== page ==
2. This example uses Python PostgreSQL Driver (PyGreSQL) to connect to your Amazon Redshift clusters. To install PyGreSQL on Amazon Linux, use the following command as the ec2-user:
    sudo easy_install pip
    sudo yum install postgresql postgresql-devel gcc python-devel
    sudo pip install PyGreSQL

  1. The following code snippet demonstrates programmatic access to Amazon Redshift for partner users:
    #!/usr/bin/env python
    """
    Usage:
    python redshift-unload-copy.py <config file> <region>
    
    * Copyright 2014, Amazon.com, Inc. or its affiliates. All Rights Reserved.
    *
    * Licensed under the Amazon Software License (the "License").
    * You may not use this file except in compliance with the License.
    * A copy of the License is located at
    *
    * http://aws.amazon.com/asl/
    *
    * or in the "license" file accompanying this file. This file is distributed
    * on an "AS IS" BASIS, WITHOUT WARRANTIES OR CONDITIONS OF ANY KIND, either
    * express or implied. See the License for the specific language governing
    * permissions and limitations under the License.
    """
    
    import sys
    import pg
    import boto3
    
    REGION = 'us-west-2'
    CLUSTER_IDENTIFIER = 'examplecorp-dw'
    DB_NAME = 'sales_db'
    DB_USER = 'examplecorpsalespartner'
    
    options = """keepalives=1 keepalives_idle=200 keepalives_interval=200
                 keepalives_count=6"""
    
    set_timeout_stmt = "set statement_timeout = 1200000"
    
    def conn_to_rs(host, port, db, usr, pwd, opt=options, timeout=set_timeout_stmt):
        rs_conn_string = """host=%s port=%s dbname=%s user=%s password=%s
                             %s""" % (host, port, db, usr, pwd, opt)
        print "Connecting to %s:%s:%s as %s" % (host, port, db, usr)
        rs_conn = pg.connect(dbname=rs_conn_string)
        rs_conn.query(timeout)
        return rs_conn
    
    def main():
        # describe the cluster and fetch the IAM temporary credentials
        global redshift_client
        redshift_client = boto3.client('redshift', region_name=REGION)
        response_cluster_details = redshift_client.describe_clusters(ClusterIdentifier=CLUSTER_IDENTIFIER)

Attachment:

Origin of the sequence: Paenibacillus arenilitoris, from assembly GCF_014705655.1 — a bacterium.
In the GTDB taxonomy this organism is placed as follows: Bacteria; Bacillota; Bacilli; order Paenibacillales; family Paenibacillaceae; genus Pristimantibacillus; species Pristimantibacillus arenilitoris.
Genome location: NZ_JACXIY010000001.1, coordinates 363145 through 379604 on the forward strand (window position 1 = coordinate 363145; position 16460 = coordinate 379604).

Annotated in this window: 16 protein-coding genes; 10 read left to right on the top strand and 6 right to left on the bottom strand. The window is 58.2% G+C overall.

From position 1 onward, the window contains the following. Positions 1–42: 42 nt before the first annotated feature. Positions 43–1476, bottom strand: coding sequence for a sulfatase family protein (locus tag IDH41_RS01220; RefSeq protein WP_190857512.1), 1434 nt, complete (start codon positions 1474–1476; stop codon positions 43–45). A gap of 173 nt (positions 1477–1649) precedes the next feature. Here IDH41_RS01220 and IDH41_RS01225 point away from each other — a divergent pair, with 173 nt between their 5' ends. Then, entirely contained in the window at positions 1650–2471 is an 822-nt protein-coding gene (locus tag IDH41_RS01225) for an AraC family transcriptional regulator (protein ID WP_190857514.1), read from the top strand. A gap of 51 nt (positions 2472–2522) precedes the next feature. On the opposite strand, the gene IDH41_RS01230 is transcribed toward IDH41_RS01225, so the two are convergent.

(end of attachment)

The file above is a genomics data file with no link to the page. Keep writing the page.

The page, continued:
response_credentials = redshift_client.get_cluster_credentials(DbUser=DB_USER,DbName=DB_NAME,ClusterIdentifier=CLUSTER_IDENTIFIER,DurationSeconds=3600)
        rs_host = response_cluster_details['Clusters'][0]['Endpoint']['Address']
        rs_port = response_cluster_details['Clusters'][0]['Endpoint']['Port']
        rs_db = DB_NAME
        rs_iam_user = response_credentials['DbUser']
        rs_iam_pwd = response_credentials['DbPassword']
        # connect to the Amazon Redshift cluster
        conn = conn_to_rs(rs_host, rs_port, rs_db, rs_iam_user,rs_iam_pwd)
        # execute a query
        result = conn.query("SELECT sysdate as dt")
        # fetch results from the query
        for dt_val in result.getresult() :
            print dt_val
        # close the Amazon Redshift connection
        conn.close()
    
    if __name__ == "__main__":
        main()

You can save this Python program in a file (redshiftscript.py) and execute it at the command line as ec2-user:

python redshiftscript.py

Now partners can connect to the Amazon Redshift cluster using the Python script, and authentication is federated through the IAM user.

Summary

In this post, I demonstrated how to use federated access using Active Directory and IAM roles to enable single sign-on to an Amazon Redshift cluster. I also showed how partners outside an organization can be managed easily using IAM credentials.  Using the GetClusterCredentials API action, now supported by Amazon Redshift, lets you manage a large number of database users and have them use corporate credentials to log in. You don’t have to maintain separate database user accounts.